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Bipartisan Policy Center Poised to Provide Analysis in Upcoming Deficit Debates

By Rebecca Adams, CQ HealthBeat Associate Editor

September 21, 2012 -- The Bipartisan Policy Center is positioning itself to be a major player in upcoming debates over containing health care costs that might emerge in Congress as lawmakers try to rein in the deficit. A new report marks the first step in its health care cost initiative funded in part by the Robert Wood Johnson Foundation and the Peter G. Peterson Foundation.

The organization is gathering information from the Centers for Medicare and Medicaid Services (CMS), such as Medicare and Medicaid claims data, to inform a significant upcoming report that will include recommendations to Congress. BPC officials also are asking private health insurers and health systems for data. The group hopes to use the information to draw conclusions about how best to lower costs.

BPC Senior Vice President and former GOP Senate aide Bill Hoagland, who recently began working at the center, told CQ HealthBeat earlier this month that a major proposal will be released by early next year. Hoagland said then that while he isn't embracing a premium support approach to control health care costs, nor endorsing the 2010 health overhaul law, there are elements of both that can be combined to tackle rising costs.

The 27-page white paper provides an overview of the major cost drivers in the U.S. health care system. It specifically mentions several issues including health care financing and delivery, the needs of an aging population, advancing medical technology, insurance design, the lack of transparency in cost and quality information, consolidation of insurance companies and medical providers, the tax treatment of insurance and the effects of a long list of laws and regulations.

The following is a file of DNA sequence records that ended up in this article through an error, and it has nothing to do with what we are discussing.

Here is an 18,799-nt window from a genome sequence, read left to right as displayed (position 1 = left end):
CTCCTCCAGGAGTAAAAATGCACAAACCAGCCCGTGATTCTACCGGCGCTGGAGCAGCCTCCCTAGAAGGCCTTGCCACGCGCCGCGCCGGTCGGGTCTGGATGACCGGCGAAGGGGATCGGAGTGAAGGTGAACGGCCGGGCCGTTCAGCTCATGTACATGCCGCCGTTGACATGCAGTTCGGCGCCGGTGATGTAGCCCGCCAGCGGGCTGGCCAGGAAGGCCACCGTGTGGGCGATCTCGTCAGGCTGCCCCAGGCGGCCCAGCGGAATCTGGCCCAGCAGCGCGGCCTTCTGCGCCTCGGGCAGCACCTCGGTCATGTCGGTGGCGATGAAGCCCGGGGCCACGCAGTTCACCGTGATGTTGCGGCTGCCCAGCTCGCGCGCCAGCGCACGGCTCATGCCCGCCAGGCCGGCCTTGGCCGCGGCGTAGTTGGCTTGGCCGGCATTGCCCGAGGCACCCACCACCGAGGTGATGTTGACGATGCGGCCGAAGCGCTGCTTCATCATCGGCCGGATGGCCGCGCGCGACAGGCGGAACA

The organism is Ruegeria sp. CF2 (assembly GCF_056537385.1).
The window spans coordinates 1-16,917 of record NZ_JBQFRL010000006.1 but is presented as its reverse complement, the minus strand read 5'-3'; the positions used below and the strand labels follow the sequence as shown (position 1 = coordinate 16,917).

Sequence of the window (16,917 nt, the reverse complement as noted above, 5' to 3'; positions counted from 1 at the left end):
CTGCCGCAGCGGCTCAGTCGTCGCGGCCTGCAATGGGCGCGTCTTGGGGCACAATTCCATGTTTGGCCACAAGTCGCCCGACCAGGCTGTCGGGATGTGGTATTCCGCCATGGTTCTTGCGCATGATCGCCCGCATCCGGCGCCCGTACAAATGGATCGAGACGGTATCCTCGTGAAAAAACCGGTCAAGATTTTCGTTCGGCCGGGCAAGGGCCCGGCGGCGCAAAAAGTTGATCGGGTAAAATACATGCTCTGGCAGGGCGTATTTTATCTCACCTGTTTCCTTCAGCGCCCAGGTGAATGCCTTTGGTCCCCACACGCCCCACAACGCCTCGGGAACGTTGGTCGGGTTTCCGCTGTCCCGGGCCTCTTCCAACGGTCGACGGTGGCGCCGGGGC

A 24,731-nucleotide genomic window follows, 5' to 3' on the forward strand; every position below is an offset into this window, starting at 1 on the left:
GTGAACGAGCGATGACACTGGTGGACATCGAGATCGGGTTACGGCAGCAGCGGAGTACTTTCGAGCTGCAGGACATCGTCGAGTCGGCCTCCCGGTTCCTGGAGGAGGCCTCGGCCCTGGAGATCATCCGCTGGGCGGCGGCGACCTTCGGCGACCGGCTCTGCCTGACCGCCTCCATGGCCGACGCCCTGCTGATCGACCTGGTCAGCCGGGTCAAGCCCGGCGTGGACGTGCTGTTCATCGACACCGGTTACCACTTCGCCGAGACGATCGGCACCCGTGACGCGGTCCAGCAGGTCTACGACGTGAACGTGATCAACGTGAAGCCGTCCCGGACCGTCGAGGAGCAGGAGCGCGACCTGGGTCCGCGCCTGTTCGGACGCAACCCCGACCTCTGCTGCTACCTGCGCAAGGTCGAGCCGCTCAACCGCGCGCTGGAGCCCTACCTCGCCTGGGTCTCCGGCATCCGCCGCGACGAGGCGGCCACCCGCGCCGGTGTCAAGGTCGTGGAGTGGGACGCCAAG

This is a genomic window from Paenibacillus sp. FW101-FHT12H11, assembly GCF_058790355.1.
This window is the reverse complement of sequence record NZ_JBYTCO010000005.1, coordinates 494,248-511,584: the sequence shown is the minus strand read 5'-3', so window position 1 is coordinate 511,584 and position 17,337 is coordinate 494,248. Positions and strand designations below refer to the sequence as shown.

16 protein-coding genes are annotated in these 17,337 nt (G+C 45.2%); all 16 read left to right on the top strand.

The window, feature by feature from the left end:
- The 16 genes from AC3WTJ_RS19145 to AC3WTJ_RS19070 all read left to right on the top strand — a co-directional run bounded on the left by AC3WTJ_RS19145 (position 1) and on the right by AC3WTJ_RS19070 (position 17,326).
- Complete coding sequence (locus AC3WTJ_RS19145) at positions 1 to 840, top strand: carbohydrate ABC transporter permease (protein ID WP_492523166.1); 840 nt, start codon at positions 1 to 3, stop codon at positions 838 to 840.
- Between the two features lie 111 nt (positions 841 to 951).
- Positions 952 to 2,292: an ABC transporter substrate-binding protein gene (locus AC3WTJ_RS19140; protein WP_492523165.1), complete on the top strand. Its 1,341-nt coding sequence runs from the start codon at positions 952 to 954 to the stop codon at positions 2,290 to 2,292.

Policies could curb spending growth tied to some of the issues, the report said, but others such as the aging population cannot be solved by policy changes. Some federal policies are needed, the report said, while others are in the purview of the states.

The health care law (PL 111-148, PL 111-152) will "help control costs," the report said, but it says the measure does not go far enough. "Multiple policy changes, developed with a broad bipartisan approach, will be necessary to address our health care cost growth challenges," the report says.

Among the wide range of factors affecting spending growth are:

  • The current fee-for-service system prevalent in the United States incentivizes medical providers to perform more tests and procedures, and the cost is masked by third-party insurance, the report said.
  • Administrative costs, due to the need for providers to bill different payers, are estimated to be between $156 billion and $183 billion per year.
  • Consolidation of hospitals in the 1990s is believed to have raised prices by at least five percent, the report said.
  • Fraud and waste cost Medicare and Medicaid at least $50 billion to $100 billion per year.
  • Prices in the U.S. are higher than in other nations, with per capita spending on physician services reaching $1,599 in 2008, compared to $310 per person in other developed countries.


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